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Regular threats to stop salaries won’t change our stance on IPPIS, says ASUU


This is the second time the Federal Government is creating unnecessary tension in the country with its blank threat of stopping salaries of members of Academic Staff Union of Universities (ASUU) who refused to enrol on the Integrated Personnel and Payroll Information System (IPPIS).
The threats, which is often greeted with ASUU’s insistence and yet another counter-threat to shut down the university system always hits up the polity, thereby, creating panic among undergraduates and their parents.
The leadership of the union as well as various branch chairmen told The Guardian that the government’s constant threat to withhold salaries of members would not scare them.


Last December, the FG threatened to stop payment of salaries to ASUU members who refused to enrol on IPPIS, only for the union to acknowledge receipt of their wages by the end of the month.

Just recently, the news of yet another circular from the Director of IPPIS in the office of the Accountant General of the Federation, Mr Joshua Olufehinti, with reference number OAGF/IPPIS/19/11/54, broke out.

According to reports, the memo was sent to the Finance Minister, Zainab Ahmed, requesting the stoppage of the release of funds for January salaries to federal universities, polytechnics and colleges of education, particularly to workers who are yet to be registered on the scheme.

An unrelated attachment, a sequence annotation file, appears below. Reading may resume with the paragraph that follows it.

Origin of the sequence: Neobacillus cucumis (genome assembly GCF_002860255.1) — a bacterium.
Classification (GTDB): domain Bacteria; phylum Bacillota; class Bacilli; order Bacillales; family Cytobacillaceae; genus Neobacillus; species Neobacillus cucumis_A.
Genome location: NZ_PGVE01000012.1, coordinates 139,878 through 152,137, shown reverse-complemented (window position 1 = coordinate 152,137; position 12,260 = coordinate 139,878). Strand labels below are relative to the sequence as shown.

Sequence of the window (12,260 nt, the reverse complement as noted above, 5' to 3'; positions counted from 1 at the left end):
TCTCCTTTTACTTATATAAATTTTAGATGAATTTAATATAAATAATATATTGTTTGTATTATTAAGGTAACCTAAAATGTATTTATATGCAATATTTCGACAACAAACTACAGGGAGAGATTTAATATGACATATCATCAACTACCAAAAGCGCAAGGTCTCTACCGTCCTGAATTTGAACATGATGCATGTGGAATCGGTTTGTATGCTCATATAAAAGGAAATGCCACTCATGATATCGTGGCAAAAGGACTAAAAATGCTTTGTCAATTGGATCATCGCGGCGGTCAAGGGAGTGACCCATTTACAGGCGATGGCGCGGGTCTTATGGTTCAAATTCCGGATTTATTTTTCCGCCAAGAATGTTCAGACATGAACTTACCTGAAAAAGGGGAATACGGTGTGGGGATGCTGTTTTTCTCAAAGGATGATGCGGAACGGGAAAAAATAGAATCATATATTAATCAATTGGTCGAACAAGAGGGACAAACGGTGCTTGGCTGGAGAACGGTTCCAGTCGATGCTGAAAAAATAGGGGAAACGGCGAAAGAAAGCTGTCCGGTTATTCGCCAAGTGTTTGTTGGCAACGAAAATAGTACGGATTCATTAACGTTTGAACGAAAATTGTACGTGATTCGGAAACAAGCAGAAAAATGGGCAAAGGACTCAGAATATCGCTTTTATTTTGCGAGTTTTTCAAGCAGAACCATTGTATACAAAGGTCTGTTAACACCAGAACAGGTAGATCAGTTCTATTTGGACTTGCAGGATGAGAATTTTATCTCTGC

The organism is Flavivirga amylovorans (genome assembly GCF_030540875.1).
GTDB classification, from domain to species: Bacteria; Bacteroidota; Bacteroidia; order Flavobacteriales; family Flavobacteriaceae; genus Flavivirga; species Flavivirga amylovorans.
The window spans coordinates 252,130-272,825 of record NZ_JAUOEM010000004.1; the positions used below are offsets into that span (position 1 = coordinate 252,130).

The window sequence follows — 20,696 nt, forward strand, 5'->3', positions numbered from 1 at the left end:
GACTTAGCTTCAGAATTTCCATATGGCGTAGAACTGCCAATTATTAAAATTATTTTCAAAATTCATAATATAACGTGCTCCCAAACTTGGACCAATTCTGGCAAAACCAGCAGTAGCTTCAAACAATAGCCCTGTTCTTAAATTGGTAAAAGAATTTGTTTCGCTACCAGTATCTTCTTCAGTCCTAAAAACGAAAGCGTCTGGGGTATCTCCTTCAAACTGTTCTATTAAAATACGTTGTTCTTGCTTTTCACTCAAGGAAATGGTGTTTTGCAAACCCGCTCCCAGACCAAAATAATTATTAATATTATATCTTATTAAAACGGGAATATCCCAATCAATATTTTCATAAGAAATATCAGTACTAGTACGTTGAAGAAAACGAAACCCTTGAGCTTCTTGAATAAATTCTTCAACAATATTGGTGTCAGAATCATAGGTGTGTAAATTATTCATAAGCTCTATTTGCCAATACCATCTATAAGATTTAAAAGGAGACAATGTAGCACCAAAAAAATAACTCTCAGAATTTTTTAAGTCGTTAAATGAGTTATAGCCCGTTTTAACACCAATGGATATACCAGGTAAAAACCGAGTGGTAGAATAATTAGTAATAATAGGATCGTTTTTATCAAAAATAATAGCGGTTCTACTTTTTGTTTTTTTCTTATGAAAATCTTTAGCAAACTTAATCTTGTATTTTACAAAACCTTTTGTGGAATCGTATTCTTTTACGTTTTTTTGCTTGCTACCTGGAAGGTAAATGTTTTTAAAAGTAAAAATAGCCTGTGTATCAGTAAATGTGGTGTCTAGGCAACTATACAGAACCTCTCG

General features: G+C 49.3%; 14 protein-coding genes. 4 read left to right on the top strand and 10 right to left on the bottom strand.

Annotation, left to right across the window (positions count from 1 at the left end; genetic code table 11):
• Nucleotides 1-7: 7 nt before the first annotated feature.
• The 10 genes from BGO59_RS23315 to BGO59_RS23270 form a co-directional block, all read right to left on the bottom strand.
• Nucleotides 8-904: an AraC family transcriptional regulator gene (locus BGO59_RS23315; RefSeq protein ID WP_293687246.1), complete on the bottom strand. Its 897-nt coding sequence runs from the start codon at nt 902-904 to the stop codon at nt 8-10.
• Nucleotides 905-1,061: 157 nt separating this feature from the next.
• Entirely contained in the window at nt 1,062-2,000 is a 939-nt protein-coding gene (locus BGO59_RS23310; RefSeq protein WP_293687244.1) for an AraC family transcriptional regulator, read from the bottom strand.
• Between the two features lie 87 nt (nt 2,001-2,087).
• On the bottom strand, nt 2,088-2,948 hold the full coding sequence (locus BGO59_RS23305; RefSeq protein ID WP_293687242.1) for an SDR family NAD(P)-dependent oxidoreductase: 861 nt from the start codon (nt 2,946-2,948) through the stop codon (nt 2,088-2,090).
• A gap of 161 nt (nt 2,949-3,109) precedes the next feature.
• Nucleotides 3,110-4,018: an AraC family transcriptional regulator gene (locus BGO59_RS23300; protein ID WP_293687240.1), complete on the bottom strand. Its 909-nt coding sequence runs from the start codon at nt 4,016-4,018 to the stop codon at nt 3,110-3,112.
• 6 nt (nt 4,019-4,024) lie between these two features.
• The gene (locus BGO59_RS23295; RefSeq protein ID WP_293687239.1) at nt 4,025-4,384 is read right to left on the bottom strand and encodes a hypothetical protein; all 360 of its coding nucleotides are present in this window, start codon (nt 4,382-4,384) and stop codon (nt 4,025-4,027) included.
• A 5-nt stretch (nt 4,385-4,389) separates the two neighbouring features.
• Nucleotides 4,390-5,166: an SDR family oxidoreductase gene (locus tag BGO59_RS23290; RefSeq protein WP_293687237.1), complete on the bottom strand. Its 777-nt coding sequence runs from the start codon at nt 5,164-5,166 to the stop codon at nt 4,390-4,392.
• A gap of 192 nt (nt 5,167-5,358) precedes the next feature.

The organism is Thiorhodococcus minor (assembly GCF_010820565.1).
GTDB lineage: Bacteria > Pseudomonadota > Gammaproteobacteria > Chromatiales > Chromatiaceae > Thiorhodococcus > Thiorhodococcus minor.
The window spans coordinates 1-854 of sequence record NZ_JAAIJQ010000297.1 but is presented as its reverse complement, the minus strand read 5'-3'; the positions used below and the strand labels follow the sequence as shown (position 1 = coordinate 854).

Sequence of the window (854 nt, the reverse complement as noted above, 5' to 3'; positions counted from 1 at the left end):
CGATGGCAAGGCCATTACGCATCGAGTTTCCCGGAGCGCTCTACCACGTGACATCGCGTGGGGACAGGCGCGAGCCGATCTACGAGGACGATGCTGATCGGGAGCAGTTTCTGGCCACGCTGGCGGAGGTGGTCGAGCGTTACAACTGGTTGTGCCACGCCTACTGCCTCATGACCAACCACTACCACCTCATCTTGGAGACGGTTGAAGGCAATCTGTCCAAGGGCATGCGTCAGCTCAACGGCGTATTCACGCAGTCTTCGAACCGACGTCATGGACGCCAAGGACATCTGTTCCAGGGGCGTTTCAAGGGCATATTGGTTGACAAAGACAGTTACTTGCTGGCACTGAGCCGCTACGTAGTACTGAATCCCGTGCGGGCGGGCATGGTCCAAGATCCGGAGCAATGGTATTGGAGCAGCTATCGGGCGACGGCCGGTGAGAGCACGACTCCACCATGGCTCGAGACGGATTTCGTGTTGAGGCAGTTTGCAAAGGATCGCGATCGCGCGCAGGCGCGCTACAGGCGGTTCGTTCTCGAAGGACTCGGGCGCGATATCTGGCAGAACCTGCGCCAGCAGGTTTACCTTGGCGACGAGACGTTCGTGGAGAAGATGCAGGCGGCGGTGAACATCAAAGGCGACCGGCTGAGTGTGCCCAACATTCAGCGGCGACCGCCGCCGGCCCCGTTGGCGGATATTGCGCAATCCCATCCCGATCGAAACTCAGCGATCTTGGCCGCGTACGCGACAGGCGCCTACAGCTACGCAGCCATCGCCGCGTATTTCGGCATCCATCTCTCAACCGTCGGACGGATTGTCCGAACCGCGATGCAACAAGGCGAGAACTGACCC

This brought about great panic among Nigerian students with stakeholders and parents appealing to the warring parties not to do anything that will bring harm to the students and the university education as well.


But ASUU President, Prof. Biodun Ogunyemi, in a chat with The Guardian said the union is fighting for the wellbeing of public education, saying both the students and the society will benefit in the long run.

“The struggle is not just about lecturers, it is also about our students, the Nigerian University System and the future of Nigeria in general. The IPPIS officials have said the system has no room for visiting, part-time, adjunct and contract lecturers. They said vice-chancellors should pay this category of academics who are not on pensionable appointment from the internally generated revenue (IGR). However, there is no way the so-called IGR could solve the problem, except the VCs resort to charging fees or increasing current charges.

“Imagine a government that gives less than what the universities need to run their generators, supply water, clean the campuses, and take other recurring expenses being directed to look inward! It means IPPIS would pass the burden of paying staff who are not covered by IPPIS to our students and their parents. It was to prevent this that ASUU has been insisting that the flexibility required by the university payroll system is a critical element of its peculiarities. Many universities, especially the newly established ones, depend on contract staff to develop and strengthen their programmes and train young academics.